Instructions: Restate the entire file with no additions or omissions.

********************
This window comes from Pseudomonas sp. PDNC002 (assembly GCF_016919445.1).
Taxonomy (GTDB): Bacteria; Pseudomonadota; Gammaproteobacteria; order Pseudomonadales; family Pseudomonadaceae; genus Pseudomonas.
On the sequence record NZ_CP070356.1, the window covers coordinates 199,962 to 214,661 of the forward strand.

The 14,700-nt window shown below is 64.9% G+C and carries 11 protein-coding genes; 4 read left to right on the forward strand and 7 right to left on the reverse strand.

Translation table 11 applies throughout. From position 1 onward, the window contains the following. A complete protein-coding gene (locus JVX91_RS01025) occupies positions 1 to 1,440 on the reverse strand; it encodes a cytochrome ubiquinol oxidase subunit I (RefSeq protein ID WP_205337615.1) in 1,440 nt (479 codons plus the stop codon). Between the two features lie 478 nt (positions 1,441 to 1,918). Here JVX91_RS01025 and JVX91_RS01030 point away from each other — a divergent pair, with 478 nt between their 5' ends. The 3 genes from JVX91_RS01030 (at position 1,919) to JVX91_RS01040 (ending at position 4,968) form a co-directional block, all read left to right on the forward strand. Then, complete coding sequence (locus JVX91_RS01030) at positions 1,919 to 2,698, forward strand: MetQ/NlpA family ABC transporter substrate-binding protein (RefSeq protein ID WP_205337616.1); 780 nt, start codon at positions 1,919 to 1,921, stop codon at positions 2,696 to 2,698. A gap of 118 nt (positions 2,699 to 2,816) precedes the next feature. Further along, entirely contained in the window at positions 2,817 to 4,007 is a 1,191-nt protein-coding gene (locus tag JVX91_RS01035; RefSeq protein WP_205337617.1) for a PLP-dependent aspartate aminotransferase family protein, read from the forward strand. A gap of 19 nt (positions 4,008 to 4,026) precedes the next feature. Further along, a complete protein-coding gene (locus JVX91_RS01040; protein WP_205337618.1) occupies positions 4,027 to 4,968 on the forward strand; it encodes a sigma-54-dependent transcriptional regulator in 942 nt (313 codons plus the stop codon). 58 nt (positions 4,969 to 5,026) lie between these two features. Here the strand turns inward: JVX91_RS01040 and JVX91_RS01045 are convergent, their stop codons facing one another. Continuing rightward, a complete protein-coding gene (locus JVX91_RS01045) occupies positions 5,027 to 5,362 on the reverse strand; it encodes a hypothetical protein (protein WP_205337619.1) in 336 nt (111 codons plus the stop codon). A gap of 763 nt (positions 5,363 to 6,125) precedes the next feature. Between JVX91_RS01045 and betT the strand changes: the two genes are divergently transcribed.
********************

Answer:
This window comes from Pseudomonas sp. PDNC002 (assembly GCF_016919445.1).
Taxonomy (GTDB): Bacteria; Pseudomonadota; Gammaproteobacteria; order Pseudomonadales; family Pseudomonadaceae; genus Pseudomonas.
On the sequence record NZ_CP070356.1, the window covers coordinates 199,962 to 214,661 of the forward strand.

The 14,700-nt window shown below is 64.9% G+C and carries 11 protein-coding genes; 4 read left to right on the forward strand and 7 right to left on the reverse strand.

Translation table 11 applies throughout. From position 1 onward, the window contains the following. A complete protein-coding gene (locus JVX91_RS01025) occupies positions 1 to 1,440 on the reverse strand; it encodes a cytochrome ubiquinol oxidase subunit I (RefSeq protein ID WP_205337615.1) in 1,440 nt (479 codons plus the stop codon). Between the two features lie 478 nt (positions 1,441 to 1,918). Here JVX91_RS01025 and JVX91_RS01030 point away from each other — a divergent pair, with 478 nt between their 5' ends. The 3 genes from JVX91_RS01030 (at position 1,919) to JVX91_RS01040 (ending at position 4,968) form a co-directional block, all read left to right on the forward strand. Then, complete coding sequence (locus JVX91_RS01030) at positions 1,919 to 2,698, forward strand: MetQ/NlpA family ABC transporter substrate-binding protein (RefSeq protein ID WP_205337616.1); 780 nt, start codon at positions 1,919 to 1,921, stop codon at positions 2,696 to 2,698. A gap of 118 nt (positions 2,699 to 2,816) precedes the next feature. Further along, entirely contained in the window at positions 2,817 to 4,007 is a 1,191-nt protein-coding gene (locus tag JVX91_RS01035; RefSeq protein WP_205337617.1) for a PLP-dependent aspartate aminotransferase family protein, read from the forward strand. A gap of 19 nt (positions 4,008 to 4,026) precedes the next feature. Further along, a complete protein-coding gene (locus JVX91_RS01040; protein WP_205337618.1) occupies positions 4,027 to 4,968 on the forward strand; it encodes a sigma-54-dependent transcriptional regulator in 942 nt (313 codons plus the stop codon). 58 nt (positions 4,969 to 5,026) lie between these two features. Here the strand turns inward: JVX91_RS01040 and JVX91_RS01045 are convergent, their stop codons facing one another. Continuing rightward, a complete protein-coding gene (locus JVX91_RS01045) occupies positions 5,027 to 5,362 on the reverse strand; it encodes a hypothetical protein (protein WP_205337619.1) in 336 nt (111 codons plus the stop codon). A gap of 763 nt (positions 5,363 to 6,125) precedes the next feature. Between JVX91_RS01045 and betT the strand changes: the two genes are divergently transcribed.